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What do mortgage lenders look for in bank statements?

What do mortgage lenders look for in bank statements?

When you take out a mortgage to buy a home, the lender needs to make sure your chances of defaulting are low. A lender will ask for a lot of information to get an idea of your financial situation and whether you’re a safe bet, including your employment and income records and existing loans. 

One of the things you will need to hand over with your application is your bank statements - a summary record of the money that flows in and out of your bank account.

Why do mortgage lenders need bank statements? Because lenders want to know your past financial behaviour, so they can be confident that you will be able to pay your mortgage instalments on time.

Here's what a lender may pay closer attention to when looking at your bank statements:

  1. Regular and consistent income: Bank statements help establish that your income is coming in consistently. The lender will want to see the frequency of income, the net amount and how long you’ve been receiving employment payments fors. 
  2. The pattern of expenses from your account: Your lender will check your typical expenses with a view to understanding whether you will have sufficient funds to pay the instalment after taking the home loan. They will also check for any other liabilities that you may not have mentioned to them, such as any direct debits from your account. If you are applying for a loan jointly with your partner or spouse, they may want to look at both accounts together. This helps to see the income and expenses of the family as a unit. If your account hits zero or gets overdrawn almost every month just before your next salary is due, lenders may suspect that you will not be able to pay the mortgage instalment comfortably. They will also want to know that you will be able to pay for existing essentials such as insurance, or kids education fees, after you take out the mortgage.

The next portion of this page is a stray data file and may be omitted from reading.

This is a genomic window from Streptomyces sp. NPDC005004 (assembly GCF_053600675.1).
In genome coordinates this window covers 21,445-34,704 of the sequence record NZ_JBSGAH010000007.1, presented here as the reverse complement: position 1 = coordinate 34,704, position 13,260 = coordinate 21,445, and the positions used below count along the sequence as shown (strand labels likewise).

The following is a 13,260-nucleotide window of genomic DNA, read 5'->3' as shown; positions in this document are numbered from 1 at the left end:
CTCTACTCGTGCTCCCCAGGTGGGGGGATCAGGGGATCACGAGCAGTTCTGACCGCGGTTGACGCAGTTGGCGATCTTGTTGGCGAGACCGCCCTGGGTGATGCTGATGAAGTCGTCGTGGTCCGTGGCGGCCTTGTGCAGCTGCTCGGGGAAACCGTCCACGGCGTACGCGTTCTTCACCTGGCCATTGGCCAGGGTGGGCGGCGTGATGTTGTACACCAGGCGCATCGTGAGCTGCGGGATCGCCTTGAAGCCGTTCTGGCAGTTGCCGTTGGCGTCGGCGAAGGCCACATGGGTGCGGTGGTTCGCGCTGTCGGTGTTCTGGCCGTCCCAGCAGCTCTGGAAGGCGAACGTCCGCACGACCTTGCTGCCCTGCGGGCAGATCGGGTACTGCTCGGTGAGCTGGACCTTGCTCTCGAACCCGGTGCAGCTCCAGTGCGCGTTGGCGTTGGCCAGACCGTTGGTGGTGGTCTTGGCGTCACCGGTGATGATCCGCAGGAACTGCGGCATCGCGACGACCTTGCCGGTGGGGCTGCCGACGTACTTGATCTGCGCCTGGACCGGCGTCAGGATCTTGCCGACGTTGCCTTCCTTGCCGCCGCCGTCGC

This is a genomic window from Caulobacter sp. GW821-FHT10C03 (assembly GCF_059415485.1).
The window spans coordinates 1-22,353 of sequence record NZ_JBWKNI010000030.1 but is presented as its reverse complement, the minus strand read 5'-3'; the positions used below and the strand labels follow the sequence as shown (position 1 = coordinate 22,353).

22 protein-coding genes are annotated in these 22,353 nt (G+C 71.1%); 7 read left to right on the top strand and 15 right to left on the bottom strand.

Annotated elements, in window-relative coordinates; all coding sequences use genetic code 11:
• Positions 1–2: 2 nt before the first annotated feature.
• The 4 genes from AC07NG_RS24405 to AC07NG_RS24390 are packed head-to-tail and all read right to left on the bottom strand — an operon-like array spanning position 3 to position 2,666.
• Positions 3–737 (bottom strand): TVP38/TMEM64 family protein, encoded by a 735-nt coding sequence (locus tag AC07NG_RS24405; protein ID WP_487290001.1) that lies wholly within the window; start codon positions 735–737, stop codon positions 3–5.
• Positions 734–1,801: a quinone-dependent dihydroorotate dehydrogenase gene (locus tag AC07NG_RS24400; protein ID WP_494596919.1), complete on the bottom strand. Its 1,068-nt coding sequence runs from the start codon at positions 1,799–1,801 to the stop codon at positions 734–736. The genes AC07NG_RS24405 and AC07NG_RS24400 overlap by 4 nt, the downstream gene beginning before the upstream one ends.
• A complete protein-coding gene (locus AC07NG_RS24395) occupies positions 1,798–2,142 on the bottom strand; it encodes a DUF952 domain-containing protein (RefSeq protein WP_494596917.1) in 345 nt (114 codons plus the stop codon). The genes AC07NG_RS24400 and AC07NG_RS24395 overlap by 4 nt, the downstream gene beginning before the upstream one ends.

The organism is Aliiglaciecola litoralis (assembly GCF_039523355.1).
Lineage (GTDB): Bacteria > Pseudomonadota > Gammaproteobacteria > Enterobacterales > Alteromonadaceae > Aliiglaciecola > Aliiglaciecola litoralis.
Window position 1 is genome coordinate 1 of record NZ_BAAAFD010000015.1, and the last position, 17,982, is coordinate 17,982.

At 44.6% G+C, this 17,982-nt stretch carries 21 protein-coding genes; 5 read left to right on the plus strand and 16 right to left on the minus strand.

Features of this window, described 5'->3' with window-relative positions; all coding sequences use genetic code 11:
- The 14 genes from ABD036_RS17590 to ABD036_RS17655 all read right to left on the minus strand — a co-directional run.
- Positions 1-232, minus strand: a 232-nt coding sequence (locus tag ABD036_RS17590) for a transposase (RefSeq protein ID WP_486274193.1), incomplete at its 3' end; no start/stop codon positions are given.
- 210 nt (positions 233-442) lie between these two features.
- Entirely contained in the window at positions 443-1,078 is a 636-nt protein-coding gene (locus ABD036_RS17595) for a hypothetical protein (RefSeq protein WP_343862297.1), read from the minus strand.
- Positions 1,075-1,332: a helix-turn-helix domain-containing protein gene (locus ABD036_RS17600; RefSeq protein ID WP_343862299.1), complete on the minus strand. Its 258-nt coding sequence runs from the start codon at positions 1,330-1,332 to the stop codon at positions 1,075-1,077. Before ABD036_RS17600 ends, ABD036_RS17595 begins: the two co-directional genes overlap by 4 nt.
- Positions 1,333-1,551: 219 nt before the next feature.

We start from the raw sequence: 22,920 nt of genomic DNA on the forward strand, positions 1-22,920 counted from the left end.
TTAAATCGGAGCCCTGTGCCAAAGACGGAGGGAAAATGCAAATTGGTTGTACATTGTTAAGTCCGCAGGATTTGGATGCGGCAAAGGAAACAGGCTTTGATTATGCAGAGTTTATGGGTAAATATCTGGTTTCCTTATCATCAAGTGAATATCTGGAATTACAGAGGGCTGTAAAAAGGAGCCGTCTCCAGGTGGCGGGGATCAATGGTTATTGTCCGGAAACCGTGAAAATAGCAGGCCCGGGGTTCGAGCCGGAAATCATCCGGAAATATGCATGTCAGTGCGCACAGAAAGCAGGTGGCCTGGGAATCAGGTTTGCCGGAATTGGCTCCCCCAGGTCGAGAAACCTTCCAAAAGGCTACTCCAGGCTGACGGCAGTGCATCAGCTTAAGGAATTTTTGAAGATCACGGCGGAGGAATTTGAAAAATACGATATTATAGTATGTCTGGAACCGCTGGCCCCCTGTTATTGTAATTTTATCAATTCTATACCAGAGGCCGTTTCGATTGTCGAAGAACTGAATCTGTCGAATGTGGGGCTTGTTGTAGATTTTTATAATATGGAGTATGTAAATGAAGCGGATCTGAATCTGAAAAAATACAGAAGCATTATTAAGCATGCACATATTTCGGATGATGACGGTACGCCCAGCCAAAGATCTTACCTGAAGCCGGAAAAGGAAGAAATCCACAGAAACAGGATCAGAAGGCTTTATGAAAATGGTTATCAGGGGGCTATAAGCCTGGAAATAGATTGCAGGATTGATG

3. How fiscally responsible you are: If there are dishonoured payments or late charges on the credit card or  utility bills, it may raise a red flag in the lender’s mind.
  4. You have the funds for the deposit: Banks prefer borrowers capable of putting down a deposit of 20 per cent or more of the value of the house. Whether you are putting down exactly that amount, or more or less, your lender may like to see it in your bank account before approving the loan. This is one more thing that they may confirm by going through your bank statements.  

Before you apply for a loan, it’s good practice to set up habits that show lenders you’re a responsible choice.

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